Twenty-year-old Kate Nash's debut album, "Made of Bricks," will draw many comparisons to the songs of Lily Allen and Regina Spektor. But this singer-songwriter -- who graduated from the same arts school as Amy Winehouse -- is no mere copy. Her guileless boyfriend-dissing raps, punchy piano and occasional non sequitur lyrics will be familiar to Allen and Spektor fans, but Nash's childlike enthusiasm and playful pop is so smile-inducing and head-bop-worthy that her music sounds original. Brits ate up Nash's debut album, sending it to the top of the U.K. pop charts in its first week. She wrote the album on her laptop while stuck at home recovering from a broken foot, but this record, filled with playful jangly beats, is as fun as it gets.
Sia's "Some People Have Real Problems" is an excellent soundtrack for a cold January spent bundled up indoors. This soulful, Australian singer-songwriter has a knack for hook-filled, melancholy music. She has two hits in the United Kingdom, and her single "Breathe Me" garnered her some fame in the United States when it played in the final episode of HBO's "Six Feet Under," but she's paid her dues singing for Jamiroquai and Zero 7. Sia worked with Beck on her third LP, "Some People Have Real Problems," and her lilting piano and guitar tracks bear some of the brooding vocals and subtly sophisticated string arrangements that marked the white-suited singer's brilliant 2002 album, "Sea Change." Beck's influence really bolsters the album, maybe even more than Sia's godfather (Men at Work frontman Colin Hay) could have.
Janet Evanovich, the best-selling author of quirky adventure romance novels, returns with "Plum Lucky," the 16th installment in the Stephanie Plum series. This time the fashion-obsessed lingerie-buyer-turned-bounty-hunter hits the road for Atlantic City. The book has the usual, weird Plum fare: gambling, plus-size modeling, green sweatpants, stolen money and a runaway grandmother in a Winnebago. As with Evanovich's other books, the "Plum Lucky" plot plays sidekick to the starring role occupied by the author's style. Every paragraph could stand on its own, and the novel's 176 pages brim with catty fashion critiques, quips about food and, of course, an unabashedly shameless appreciation of tall, dark, handsome men.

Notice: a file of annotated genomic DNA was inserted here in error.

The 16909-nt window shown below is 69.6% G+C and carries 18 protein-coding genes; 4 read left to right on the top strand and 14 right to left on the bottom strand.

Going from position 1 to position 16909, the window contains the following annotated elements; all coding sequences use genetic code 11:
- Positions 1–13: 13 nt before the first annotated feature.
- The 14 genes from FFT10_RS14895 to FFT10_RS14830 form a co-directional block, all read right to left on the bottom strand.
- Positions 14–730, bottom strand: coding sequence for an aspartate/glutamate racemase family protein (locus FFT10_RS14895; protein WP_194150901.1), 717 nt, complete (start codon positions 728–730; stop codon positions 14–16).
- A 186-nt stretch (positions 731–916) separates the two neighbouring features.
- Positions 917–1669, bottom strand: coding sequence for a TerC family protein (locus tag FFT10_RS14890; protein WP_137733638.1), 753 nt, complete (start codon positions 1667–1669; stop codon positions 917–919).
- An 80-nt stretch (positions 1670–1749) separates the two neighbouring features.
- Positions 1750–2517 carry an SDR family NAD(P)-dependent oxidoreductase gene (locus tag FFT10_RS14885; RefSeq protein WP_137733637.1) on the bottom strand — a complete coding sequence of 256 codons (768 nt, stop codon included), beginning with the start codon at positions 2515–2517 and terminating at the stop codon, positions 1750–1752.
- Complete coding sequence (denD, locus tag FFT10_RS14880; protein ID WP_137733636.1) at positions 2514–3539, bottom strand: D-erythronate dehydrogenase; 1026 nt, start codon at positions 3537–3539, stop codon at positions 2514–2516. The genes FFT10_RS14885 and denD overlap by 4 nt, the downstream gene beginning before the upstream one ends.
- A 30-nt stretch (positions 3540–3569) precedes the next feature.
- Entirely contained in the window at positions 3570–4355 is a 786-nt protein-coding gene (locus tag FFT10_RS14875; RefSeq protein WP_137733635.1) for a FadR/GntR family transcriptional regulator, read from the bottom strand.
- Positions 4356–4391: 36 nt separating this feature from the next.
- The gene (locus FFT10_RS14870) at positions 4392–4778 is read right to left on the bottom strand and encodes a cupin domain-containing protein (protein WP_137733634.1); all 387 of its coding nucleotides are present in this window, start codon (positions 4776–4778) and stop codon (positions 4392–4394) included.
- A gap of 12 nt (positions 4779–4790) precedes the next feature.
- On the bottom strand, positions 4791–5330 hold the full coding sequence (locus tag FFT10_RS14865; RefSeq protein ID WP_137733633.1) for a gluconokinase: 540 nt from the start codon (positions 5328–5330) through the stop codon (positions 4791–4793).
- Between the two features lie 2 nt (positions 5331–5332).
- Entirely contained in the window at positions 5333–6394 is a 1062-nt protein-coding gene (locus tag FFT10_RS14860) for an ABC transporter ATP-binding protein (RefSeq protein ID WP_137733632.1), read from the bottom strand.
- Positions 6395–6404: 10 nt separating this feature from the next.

Former Secretary of State Madeleine Albright kicks off this year's barrage of political books with a fresh take on the personal memoir. Her "Memo to the President Elect: How We Can Restore America's Reputation and Leadership" is written as a collection of highly confidential "night notes" to the new president (whoever that may be).
She used this same style when communicating with President Clinton after hours, when she served as one of the Democratic leader's aides. Her analysis is insightful, blunt and enjoyable to read. It brims with her characteristic brashness and warmth. Political gossip mongers will be disappointed that the unusual book format allows her to skirt sharing lurid -- and potentially damning -- details from her time in office. But her wisdom shines through, and the book is a must-read for political junkies and voters who read between the talking points. Loyal Bushies beware: Albright doesn't mince words: She writes like a grandmother taking Dubya by the ear.